While I'm well aware of when to use ser versus when to use estar, I'm not so sure if the same rules apply to 'sin ser' and 'sin estar'.

According to WordReference.com:

sin ser = without being, although not

It also gives an example of usage:

La reunión, sin ser urgente, es necesaria para prevenir problemas. | The meeting, although not urgent, is necessary to prevent problems.

Are sin ser and sin estar interchangeable?

2 Answers 2


No, they are not

Even though you are adding "sin" (therefore making it negative) it doesn't change the meaning of the verbs, ser is still ser and estar is still estar.

In your example, you couldn't use estar as it wouldn't make sense.

  • 1
    Now that you've answered, I feel silly for asking, for now the answer to my question is soooooo obvious. Thanks! Sep 11, 2017 at 18:54
  • 1
    @RockAnthonyJohnson as you said this answer is stating the obvious but the differences between ser and estar are not always obvious for the non-native speakers so I think the question is valid and not silly.
    – DGaleano
    Sep 12, 2017 at 21:13
  • @DGaleano I chose to go straight to the point of the question as it explicitly says: "I'm well aware of when to use ser versus when to use estar" Sep 12, 2017 at 21:16
  • Yes, and that is ok, however we encourage here more elaborate answers. This answer is fine, but so far I like the other answer better but don't feel bad. It is just my personal preference, however if you have time and you want, you could improve your answer anytime, and I might change my mind :-)
    – DGaleano
    Sep 12, 2017 at 21:22
  • No problem, I'll elaborate more next time but I'm a fan of "straight to the point" answers because the difference between ser and estar has been asked and answered lots of times Sep 12, 2017 at 21:24

The rules apply.

There is no difference whether it is in negative or possitive

Lets see the rules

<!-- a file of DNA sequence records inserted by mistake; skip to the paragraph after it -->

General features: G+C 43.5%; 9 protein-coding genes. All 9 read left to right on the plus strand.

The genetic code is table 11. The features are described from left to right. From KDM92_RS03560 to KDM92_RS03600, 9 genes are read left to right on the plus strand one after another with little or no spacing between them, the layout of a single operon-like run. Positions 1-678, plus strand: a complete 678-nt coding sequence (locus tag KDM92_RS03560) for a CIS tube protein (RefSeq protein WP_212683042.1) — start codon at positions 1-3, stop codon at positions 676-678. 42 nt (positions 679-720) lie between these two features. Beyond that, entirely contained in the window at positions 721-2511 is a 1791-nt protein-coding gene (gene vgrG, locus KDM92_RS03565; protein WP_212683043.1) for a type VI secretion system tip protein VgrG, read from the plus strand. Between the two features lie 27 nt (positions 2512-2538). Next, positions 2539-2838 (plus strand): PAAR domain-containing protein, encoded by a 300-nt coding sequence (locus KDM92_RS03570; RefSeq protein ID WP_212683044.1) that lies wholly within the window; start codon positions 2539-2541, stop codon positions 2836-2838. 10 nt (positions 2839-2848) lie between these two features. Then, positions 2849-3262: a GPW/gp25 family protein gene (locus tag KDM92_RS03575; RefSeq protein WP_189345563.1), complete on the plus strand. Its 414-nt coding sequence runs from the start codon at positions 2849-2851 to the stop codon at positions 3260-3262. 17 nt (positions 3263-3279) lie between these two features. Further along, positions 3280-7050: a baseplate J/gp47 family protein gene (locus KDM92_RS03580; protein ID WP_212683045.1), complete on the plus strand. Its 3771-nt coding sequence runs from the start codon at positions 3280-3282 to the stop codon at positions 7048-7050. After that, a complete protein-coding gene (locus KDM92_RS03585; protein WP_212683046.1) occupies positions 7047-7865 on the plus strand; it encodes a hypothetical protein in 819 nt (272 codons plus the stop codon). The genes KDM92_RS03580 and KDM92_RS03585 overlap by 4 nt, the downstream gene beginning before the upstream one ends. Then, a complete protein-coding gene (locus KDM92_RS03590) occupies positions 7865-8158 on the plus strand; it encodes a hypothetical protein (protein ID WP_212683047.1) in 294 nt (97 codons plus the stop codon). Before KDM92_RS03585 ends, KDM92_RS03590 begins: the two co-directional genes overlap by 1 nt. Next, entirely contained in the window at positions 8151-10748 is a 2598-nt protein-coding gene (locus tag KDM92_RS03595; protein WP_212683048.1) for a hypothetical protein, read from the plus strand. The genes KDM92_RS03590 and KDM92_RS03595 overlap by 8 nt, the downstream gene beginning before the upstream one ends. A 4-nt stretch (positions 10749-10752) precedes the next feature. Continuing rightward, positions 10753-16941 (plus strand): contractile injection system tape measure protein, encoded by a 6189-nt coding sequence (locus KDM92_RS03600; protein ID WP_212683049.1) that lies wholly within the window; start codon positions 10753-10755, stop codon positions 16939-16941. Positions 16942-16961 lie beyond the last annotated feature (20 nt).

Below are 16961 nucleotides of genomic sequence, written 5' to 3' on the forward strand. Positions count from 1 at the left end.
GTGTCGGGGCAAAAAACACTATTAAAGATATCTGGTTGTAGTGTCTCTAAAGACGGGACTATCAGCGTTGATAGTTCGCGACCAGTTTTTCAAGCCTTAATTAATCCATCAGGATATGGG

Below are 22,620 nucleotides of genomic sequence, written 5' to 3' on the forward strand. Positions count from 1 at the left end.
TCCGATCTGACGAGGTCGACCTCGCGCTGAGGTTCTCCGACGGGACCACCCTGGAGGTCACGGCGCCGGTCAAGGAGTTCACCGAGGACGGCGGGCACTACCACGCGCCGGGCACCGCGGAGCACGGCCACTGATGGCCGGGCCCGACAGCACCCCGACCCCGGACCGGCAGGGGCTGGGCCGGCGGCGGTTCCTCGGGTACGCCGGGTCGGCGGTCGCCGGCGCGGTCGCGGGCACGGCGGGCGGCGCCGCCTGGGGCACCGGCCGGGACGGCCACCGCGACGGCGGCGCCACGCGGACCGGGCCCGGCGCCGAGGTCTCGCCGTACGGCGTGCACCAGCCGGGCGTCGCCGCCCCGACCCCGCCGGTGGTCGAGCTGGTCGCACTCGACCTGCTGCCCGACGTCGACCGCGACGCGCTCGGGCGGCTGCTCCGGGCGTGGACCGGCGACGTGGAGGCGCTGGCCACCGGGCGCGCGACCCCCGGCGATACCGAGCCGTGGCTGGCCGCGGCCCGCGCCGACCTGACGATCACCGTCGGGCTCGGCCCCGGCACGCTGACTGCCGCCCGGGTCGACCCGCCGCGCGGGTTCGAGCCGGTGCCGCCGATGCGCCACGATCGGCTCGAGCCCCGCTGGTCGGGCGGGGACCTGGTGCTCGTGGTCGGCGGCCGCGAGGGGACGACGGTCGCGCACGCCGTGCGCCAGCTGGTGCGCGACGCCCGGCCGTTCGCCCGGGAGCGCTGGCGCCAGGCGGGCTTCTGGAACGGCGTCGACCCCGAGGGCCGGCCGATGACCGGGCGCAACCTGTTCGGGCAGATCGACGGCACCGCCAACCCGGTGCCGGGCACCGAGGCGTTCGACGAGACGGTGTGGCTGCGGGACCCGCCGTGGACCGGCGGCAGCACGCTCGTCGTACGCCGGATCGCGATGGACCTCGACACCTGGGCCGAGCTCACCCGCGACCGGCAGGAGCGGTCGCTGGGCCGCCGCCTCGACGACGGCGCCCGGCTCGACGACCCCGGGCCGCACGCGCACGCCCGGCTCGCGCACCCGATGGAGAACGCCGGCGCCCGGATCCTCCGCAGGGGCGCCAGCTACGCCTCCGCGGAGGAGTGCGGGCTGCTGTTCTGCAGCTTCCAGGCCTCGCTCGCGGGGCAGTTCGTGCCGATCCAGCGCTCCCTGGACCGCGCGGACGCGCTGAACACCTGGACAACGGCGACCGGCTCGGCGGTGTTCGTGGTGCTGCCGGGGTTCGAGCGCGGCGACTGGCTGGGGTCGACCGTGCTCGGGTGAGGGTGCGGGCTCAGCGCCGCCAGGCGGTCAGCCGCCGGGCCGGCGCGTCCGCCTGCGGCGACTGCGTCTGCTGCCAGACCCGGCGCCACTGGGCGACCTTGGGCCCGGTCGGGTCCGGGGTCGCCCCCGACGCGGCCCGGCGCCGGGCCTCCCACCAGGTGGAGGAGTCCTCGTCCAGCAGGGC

Uses of Ser: Ser is used to talk about permanent or lasting attributes. If this general rule is too vague for you, think of the acronym DOCTOR, which stands for Descriptions, Occupations, Characteristics, Time, Origin, and Relationships. Let's take a look at each of the above categories individually.

Uses of Estar: Estar is used to indicate temporary states and locations. If that general rule doesn’t suffice, there are two acronyms that you can think of, PLACE and LoCo. PLACE stands for Position, Location, Action, Condition, and Emotion. LoCo stands for Locations and Conditions. Let's look at PLACE now

Spanish Dict "ser" vs "estar"

La reunión, sin ser urgente, es necesaria para prevenir problemas.

In this case "ser" is used with time (for urgent).

It is not used for location, action, condition or emotions (rules of estar) so in this case estar can not be used instead of ser.

  • As the other answer is just stating the obvious I like this answer better.
    – DGaleano
    Sep 12, 2017 at 21:13
  • This is just the difference between ser and estar, it says nothing about the negative form, which is what is being asked for Sep 12, 2017 at 21:18
  • It makes no difference whether it is in negative or possitive. Why do you see a difference?
    – jalazbe
    Sep 13, 2017 at 8:55

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